After one hundred men perish under mysterious circumstances in the vicinity of a lovely area known as Moonlit Sky, swordsman Feng Xiwu (Max Mok Siu-chung) decides to investigate and discovers beautiful maiden Shuiling (Mary Jean Reimer). The two fall almost instantly in love, but the girl’s mother (Wei Chiu-hua) is a blood drinking, flesh eating spirit responsible for all of the recent deaths. With the aid of gregarious taoist Ku (Lo Lieh), Feng seeks to free Shuiling from her mother’s control, but the ghost’s great power requires that he also enlist the aid of two other masters (Liu Yung and Yueh Hua) and, finally, seven gods.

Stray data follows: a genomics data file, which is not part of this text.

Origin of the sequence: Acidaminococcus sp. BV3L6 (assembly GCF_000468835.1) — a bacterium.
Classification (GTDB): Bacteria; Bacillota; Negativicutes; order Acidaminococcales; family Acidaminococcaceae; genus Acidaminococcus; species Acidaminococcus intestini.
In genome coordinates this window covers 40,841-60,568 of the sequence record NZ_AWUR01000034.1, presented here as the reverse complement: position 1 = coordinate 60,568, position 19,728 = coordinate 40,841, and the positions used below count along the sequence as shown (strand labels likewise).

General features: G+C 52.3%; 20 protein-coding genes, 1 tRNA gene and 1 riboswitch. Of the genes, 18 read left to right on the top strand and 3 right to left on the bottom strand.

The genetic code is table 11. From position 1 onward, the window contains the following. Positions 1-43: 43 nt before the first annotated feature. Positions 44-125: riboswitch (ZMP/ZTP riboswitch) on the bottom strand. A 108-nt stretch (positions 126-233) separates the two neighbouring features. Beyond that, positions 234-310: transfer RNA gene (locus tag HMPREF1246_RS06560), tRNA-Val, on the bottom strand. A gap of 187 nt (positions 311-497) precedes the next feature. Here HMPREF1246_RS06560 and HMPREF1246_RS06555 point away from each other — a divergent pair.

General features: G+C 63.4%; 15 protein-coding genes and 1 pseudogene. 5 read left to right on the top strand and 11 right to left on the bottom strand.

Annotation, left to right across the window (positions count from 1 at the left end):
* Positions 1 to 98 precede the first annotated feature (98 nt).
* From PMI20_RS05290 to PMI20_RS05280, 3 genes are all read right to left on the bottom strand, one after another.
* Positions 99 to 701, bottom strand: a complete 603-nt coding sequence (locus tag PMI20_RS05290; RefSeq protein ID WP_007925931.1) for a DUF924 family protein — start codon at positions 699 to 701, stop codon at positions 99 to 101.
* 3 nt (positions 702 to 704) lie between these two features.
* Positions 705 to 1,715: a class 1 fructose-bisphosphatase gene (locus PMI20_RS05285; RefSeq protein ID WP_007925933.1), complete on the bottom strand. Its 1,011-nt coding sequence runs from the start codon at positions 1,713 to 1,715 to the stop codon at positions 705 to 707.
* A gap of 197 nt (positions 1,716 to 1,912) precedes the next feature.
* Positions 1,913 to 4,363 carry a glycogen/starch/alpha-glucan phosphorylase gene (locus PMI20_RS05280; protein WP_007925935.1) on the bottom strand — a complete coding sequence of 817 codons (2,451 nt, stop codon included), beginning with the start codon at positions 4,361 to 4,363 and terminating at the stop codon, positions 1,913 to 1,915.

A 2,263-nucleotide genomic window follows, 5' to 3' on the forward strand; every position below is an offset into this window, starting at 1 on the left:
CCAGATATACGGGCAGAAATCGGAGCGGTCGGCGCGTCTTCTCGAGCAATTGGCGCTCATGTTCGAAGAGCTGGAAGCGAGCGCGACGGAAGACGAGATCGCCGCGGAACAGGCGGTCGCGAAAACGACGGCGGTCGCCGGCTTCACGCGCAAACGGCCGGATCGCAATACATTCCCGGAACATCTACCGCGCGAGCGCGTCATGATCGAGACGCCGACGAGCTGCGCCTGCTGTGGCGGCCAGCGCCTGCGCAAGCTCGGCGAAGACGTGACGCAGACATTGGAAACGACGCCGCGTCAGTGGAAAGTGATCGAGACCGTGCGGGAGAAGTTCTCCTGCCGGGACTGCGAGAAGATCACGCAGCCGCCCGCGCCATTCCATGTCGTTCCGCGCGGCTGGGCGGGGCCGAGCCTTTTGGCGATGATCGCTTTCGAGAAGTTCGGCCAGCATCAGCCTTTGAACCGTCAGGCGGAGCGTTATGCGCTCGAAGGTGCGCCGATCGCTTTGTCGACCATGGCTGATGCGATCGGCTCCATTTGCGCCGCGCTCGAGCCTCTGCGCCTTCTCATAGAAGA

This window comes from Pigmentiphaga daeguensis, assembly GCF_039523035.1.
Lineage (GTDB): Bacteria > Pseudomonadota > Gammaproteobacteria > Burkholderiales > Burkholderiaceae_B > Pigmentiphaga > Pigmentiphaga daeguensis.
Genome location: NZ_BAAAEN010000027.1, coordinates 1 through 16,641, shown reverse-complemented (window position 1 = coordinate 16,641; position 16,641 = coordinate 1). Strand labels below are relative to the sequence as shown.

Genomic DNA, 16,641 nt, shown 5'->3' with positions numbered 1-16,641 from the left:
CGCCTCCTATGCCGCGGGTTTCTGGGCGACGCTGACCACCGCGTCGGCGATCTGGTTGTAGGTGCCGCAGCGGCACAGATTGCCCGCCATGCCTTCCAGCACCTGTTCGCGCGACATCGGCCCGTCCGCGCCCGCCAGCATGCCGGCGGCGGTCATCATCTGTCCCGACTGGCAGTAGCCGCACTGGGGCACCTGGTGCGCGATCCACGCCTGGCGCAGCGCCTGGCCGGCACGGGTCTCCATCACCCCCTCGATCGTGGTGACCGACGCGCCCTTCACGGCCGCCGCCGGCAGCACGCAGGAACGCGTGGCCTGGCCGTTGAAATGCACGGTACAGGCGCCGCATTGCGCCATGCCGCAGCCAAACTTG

While in keeping with previous Shaw Brothers period fantasies like Taylor Wong Tai-loi’s BUDDHA’S PALM (issue #174) and Lu Chin-ku’s HOLY FLAME OF THE MARTIAL WORLD (issue #197), this Chor Yuen effort falls short of their accomplishments. Although the plot manages to incorporate enough genre elements for three such features, the central thread is a tired vengeance scenario further marred by repetition (the demon is able to escape destruction by possessing others, something that happens more than once and in an especially contrived manner) and far too much unfunny comedy relief from Ku’s bumbling assistant and two equally inept monks. While mixing together many different genre components (including wire-enhanced combat, swordplay, invisibility, and a climatic battle in Hell), the frantic proceedings are rarely involving and the studio’s declining box office fortunes may have impacted the budget (the copious amounts of smoke seen throughout were evidently used as much to hide the sets’ limitations as to provide otherworldly ambiance). Most of the music is canned, but there is also a cue swiped from PHANTASM. Yuen Wah helped to choreograph the action and shows up briefly as a guard; Phillip Kwok Tsui, Norman Tsui Siu-keung, and Koo Koon-chung also appear.